Paint it red

On Monday, I was invited to the launch of new beauty brand, All For Eve. I don’t cover beauty much on here but I wanted to go as two of my favourite beauty buddies were involved. All For Eve is a not-for-profit brand launched by George Hammer to raise money for gynaecological cancer research. It launched its first capsule collection to the public on Monday but has already won four industry gongs at the CEW Awards (the CEW Awards are voted for by industry insiders).

The launch gave us the opportunity to try out the two make-up products, Daniel Sanders’ red lipstick and Sophy Robson’s red nail polish. Sophy is one of the UK’s most innovative nail artists with a client list to die for – French Vogue! Chanel! Tom Ford! Nancy Del’Olio! She’s also a top blogger and tweeter – her tweets are like juicy little nuggets of insider trend forecasting. I couldn’t resist the offer of having my nails done by Sophy’s assistant Zaida. I find it really therapeutic watching my nails being painted and Sophy has created a beautiful, clear red with a great, smooth consistency.

I am slightly obsessed with red lipstick at the moment. In my teens I used my mum’s Revlon Love That Red and it became something of a trademark. Rediscovering it recently, it looked all wrong, giving my skin a not-chic porridgy hue. Ugh. Daniel Sandler’s tip for those having trouble finding their perfect red is to ‘custom blend’ it over your usual lipstick to give your colour more depth and he asserts, “when you find the perfect red, you don’t need any other type of make-up.” (Watch his red lipstick tutorial on Daniel has to be one of the loveliest make-up artists around, we have known each other for years and he didn’t mind one bit when I plonked my champagne glass on top of a display case, obscuring his CEW award – oops. (BTW, don’t you just love that Daniel is surrounded by a Ready Brek glow in this photo?)

The All For Eve range is slowly being rolled out to the best-known retailers in the country. So far, the lipstick is available from and launches at Harrods on 1st May, followed by Selfridges, Harvey Nichols, Fenwick and Fortnum & Mason from mid-May. The nail polish is available from mid-June and there’s a chance to win one on Sophy’s blog.

UPDATE: The nail polish goes onsale from 15th June from

[Top photo:]

Way to go, Ally Capellino

Last Thursday’s Ally Capellino exhibition launch was a treat for the eyes on several counts. Firstly, the venue. Yes, the Wapping Project is a bitch to get to but once inside, it’s well worth the trek. The triple-height space of this former hydraulic power station lends itself perfectly to an impressive wall of bags, topped with gigantic Ally Capellino signage.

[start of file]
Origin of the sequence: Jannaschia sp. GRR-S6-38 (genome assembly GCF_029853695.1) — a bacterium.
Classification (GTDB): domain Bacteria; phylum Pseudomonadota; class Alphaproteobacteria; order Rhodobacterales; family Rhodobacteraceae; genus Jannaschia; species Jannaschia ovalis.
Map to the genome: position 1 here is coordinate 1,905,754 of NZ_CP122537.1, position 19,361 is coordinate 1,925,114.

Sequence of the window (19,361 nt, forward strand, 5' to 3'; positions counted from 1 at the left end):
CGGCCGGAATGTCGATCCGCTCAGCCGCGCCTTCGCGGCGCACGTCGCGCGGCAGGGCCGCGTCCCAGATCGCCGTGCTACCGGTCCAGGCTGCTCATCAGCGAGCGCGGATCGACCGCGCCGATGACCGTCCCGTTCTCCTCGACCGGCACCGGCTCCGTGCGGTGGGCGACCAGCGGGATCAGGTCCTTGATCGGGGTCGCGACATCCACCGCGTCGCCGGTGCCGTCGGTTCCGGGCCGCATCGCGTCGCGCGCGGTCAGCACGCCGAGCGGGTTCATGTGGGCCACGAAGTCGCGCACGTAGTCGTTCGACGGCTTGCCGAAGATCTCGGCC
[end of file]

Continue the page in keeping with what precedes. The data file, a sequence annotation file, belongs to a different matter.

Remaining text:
Ally Capellino has been in and out of fashion for the past 30 years. Designer Alison Lloyd has gone from clothing design to recently focussing on accessories (running a whole fashion line proved too much of a headache) but throughout has maintained a legion of hardcore fans. The clothes are of the wearable utilitarian variety so you’ll see no feats of McQueen-esque engineering here, which is why this lovingly curated show works so well. Yes, the clothes are displayed but in context, so the designs are hung against suitably utilitarian pegboard, juxtaposed with magazine and newspaper cuttings, photographs and typed notes which narate the Ally Capellino story. As a lover of collage and moodboards, I really enjoyed this element of the show which was art directed by Rupert Blanchard*.

The exhibition incorporates some wonderfully interactive elements. Exhibits have been sourced from Ally Capellino’s loyal customers and the website allows visitors to upload their own pictures of their well-loved Capellino pieces. Happening upon a pair of familiar-looking mannish lace-up shoes (below) I had an ‘ooh’ moment. Readers, I am the proud owner of an identical pair of these shoes! Mine were bought from Ally Capellino’s Wardour Street store in (I think) the mid-’90s. They were in the sale, reduced as they were a mis-matched pair. One is a 5 and the other a 5 ½. You can’t tell though, honest. The shoes are made by Church’s which will explain why they have lasted more than a decade. (Yes I know they could do with a polish.)



Another lovely feature of the exhibition is Donald Christie’s life size portraits. Lloyd persuaded her friends to be photographed, self-styled in their favourite Capellino pieces. These pictures add a charming human quality to the show – what better way to display clothes that being enjoyed by their satisfied owners?

*Check out Rupert’s salvage blog. Awe-inspiring